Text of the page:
For many of us, Hamlet was our first introduction to Shakespeare. We come to any performance marked by the ghosts of favorite actors and concepts, never able to fully be open to the play. Enter the clean, refined vision of director Joseph Haj to help you see the play fresh. From the very first moments, fast-paced and full of danger, to the wrenching final image, we know something is different in this state of Denmark. It’s a decidedly contemporary jewel-box of a production, and one I highly recommend.
Playing now through June 6 at the Folger Theatre, this Hamlet is highlighted by the stunning set design of James Kronzer and a heartbreaking lead performance by Graham Michael Hamilton. Your first sight of the all-white set’s striking modernity contrasted with the Elizabethean background of the Folger is a beacon of the director’s mission – let the simplicity of the text shine through. Everything is laid bare here, in grim tones of neutrals and grey, just as Hamlet bares his inner thoughts to us in the famous monologues detailing his struggle to avenge his father’s death.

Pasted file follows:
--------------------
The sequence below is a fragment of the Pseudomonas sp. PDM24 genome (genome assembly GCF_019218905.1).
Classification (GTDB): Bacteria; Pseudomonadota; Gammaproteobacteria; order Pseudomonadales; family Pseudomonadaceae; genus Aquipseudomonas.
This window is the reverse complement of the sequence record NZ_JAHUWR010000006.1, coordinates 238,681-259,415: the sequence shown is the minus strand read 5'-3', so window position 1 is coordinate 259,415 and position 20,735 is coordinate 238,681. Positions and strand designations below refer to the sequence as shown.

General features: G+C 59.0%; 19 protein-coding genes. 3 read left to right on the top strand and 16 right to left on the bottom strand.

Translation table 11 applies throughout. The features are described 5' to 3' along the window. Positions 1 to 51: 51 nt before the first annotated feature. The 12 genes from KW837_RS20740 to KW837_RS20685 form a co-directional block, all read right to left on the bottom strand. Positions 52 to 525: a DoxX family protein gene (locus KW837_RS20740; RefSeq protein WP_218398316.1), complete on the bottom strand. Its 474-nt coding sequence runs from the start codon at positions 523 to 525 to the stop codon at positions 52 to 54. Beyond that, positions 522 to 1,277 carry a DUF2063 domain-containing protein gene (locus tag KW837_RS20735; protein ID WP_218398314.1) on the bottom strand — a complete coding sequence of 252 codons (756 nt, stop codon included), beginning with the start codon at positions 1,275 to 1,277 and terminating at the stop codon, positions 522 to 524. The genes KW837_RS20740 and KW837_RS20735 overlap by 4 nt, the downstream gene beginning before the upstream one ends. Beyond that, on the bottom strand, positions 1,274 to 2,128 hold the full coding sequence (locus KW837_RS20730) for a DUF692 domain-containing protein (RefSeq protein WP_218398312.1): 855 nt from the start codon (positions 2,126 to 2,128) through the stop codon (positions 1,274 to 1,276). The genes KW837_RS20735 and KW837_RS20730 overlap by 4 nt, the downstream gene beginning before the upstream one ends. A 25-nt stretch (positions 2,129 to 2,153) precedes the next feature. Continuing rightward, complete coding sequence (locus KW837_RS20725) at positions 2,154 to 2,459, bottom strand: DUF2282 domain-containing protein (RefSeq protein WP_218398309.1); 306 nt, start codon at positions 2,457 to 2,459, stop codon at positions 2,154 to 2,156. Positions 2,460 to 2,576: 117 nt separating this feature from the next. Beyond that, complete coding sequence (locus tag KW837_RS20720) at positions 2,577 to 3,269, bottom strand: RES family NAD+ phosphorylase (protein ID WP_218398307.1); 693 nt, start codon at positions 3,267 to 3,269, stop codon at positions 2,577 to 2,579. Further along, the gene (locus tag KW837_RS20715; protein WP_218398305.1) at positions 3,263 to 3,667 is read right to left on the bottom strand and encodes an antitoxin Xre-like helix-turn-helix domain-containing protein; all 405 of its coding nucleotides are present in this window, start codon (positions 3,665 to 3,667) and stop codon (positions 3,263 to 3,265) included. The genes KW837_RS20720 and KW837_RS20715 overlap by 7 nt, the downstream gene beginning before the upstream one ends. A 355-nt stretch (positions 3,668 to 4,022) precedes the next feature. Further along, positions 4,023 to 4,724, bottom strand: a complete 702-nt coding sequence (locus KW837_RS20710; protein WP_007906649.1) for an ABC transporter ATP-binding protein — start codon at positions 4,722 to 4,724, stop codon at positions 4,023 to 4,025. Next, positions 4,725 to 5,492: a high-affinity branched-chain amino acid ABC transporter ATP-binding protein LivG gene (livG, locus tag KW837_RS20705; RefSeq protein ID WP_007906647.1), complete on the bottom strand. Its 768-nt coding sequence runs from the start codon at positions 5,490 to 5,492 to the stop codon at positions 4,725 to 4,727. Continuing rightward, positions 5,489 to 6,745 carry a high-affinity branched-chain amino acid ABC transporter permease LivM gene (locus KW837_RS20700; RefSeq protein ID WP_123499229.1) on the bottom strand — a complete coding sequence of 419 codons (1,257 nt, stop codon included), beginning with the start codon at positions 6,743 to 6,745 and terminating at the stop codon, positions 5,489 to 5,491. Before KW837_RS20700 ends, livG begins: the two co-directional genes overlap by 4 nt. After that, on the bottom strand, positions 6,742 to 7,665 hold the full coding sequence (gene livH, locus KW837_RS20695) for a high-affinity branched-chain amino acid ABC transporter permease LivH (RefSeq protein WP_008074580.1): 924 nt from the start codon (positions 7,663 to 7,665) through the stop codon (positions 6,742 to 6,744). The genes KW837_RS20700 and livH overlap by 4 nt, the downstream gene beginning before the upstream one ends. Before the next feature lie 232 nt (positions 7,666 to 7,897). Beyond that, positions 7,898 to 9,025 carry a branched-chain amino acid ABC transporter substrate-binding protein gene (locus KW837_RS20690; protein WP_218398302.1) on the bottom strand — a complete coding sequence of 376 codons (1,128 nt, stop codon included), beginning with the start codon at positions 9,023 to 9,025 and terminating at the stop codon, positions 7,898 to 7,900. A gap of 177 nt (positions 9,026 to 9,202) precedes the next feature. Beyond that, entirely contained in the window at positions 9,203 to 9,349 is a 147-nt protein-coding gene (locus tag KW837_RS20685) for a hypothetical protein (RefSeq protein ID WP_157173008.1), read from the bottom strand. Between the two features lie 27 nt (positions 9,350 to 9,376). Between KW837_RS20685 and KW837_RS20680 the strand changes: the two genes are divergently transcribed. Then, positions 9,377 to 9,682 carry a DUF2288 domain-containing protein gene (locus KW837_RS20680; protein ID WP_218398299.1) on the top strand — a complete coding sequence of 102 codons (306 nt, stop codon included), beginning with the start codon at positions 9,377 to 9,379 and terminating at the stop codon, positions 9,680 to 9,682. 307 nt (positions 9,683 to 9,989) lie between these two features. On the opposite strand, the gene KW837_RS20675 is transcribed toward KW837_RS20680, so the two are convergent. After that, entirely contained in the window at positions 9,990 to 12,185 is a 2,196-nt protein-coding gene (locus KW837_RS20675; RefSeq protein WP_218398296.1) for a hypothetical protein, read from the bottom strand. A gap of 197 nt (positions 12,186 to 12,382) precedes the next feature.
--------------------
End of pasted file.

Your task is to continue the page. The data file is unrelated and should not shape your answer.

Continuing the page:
And it’s fast. I don’t think I’ve had the pleasure of seeing a more effectively streamlined Hamlet (definitely not the four-hour Branagh version I sat through at the RSC years ago!). Purists may be upset at some of the cuts, but it serves the purpose well here to do some judicious snipping. But it’s not just the cuts that drive the action – Haj allows the ensemble few moments of rest, setting a pace that doesn’t labor but flies. Too often productions of Hamlet take the view that the prince is waffling, procrastinating – here, he’s moving briskly along on his search for truth, battering at the roadblocks in his way. Continue reading